The situation as you are all aware is complex and constantly evolving. There are still significant uncertainties about the source of infection, how virulent and how pathogenic it is.
On the science front, as you probably know, there is currently no specific treatment, nor vaccine, for this disease. Knowing more about the disease would help to even better target our prevention measures and communication to the public.
China has been sharing outbreak information and epidemiological data. Rapid information sharing from China is critical as this helps to prevent a wider spread globally and in the EU and we are sure that this will continue.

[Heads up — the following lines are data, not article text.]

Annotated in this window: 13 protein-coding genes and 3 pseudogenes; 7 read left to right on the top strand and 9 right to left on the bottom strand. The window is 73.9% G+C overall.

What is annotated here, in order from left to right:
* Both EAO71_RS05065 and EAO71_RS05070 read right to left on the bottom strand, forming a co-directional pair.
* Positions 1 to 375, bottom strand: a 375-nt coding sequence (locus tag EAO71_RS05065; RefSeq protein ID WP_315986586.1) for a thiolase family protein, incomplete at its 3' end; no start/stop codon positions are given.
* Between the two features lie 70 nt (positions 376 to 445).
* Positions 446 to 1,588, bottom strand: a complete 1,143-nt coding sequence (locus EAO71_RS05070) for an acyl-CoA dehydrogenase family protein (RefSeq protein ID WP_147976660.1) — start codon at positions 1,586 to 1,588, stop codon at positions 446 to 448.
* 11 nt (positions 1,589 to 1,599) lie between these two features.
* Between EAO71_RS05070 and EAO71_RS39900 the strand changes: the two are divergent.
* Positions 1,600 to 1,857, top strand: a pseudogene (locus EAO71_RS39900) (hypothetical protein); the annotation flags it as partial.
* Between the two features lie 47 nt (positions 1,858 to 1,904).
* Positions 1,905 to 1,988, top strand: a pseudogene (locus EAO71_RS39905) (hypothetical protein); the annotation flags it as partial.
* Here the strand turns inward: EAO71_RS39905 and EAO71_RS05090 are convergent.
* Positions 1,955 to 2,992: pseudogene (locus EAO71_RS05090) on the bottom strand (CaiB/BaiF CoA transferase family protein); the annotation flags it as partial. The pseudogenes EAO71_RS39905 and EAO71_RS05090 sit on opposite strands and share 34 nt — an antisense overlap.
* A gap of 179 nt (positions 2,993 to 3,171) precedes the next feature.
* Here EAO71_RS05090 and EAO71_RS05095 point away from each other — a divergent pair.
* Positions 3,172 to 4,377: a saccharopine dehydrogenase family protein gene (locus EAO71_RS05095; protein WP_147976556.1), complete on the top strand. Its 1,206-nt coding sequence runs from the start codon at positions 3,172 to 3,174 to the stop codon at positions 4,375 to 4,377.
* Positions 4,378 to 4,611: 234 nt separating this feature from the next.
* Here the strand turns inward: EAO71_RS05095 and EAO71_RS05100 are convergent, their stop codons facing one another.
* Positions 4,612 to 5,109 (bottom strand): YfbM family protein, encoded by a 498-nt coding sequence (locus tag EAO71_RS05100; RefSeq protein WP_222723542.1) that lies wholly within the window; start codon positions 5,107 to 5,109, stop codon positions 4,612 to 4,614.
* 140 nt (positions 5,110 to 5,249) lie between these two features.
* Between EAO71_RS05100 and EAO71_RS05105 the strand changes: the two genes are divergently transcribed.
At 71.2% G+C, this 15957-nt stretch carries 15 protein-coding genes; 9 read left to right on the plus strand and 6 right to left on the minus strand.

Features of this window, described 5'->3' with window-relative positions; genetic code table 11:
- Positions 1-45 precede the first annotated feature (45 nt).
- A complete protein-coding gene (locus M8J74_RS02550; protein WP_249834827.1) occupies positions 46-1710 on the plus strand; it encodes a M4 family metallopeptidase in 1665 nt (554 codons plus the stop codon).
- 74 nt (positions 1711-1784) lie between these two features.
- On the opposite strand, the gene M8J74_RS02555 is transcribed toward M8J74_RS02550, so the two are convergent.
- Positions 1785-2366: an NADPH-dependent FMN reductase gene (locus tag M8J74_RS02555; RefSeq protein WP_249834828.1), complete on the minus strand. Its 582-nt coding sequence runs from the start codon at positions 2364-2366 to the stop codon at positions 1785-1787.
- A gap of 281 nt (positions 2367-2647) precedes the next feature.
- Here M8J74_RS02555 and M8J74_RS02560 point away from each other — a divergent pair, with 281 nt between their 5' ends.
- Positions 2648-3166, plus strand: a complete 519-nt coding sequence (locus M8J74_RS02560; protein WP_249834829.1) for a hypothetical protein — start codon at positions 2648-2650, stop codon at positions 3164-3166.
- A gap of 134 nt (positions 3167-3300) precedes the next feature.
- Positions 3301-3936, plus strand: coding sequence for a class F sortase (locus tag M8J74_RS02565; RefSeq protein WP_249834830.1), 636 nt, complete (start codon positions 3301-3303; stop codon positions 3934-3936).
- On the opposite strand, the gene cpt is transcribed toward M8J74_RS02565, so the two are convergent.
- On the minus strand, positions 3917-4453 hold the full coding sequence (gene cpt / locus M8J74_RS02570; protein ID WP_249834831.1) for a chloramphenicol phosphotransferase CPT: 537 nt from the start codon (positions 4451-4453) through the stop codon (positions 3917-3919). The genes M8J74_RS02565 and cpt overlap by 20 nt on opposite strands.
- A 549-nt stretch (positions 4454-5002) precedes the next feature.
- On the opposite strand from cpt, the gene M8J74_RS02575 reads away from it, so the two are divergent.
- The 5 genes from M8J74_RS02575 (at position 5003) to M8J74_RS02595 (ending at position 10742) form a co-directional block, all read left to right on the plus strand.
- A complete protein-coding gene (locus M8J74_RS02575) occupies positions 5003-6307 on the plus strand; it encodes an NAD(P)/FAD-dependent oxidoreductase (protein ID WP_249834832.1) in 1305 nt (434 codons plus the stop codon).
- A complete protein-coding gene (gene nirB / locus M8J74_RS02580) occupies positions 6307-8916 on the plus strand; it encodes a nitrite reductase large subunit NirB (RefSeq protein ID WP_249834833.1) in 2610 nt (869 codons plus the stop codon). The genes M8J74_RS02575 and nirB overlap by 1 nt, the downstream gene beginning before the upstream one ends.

Whilst public health measures are first and foremost a Member State competence, we, as the Commission, have an important central role to support them, coordinate our EU wide response and help ensuring that potential needs and gaps are met quickly. This is precisely what we have been doing in the past weeks.
From the very start of this outbreak, we mobilised the European Centre for Disease Prevention and Control to establish risk assessments.
We used our legal framework and efficient procedures on health security to enable coordination of preparedness and response measures with Member States. The Health Security Committee has met three times on the virus to exchange information on the situation as well as the preparedness and needs ofMember States, on the basis of the regularly updated risk assessments of ECDC.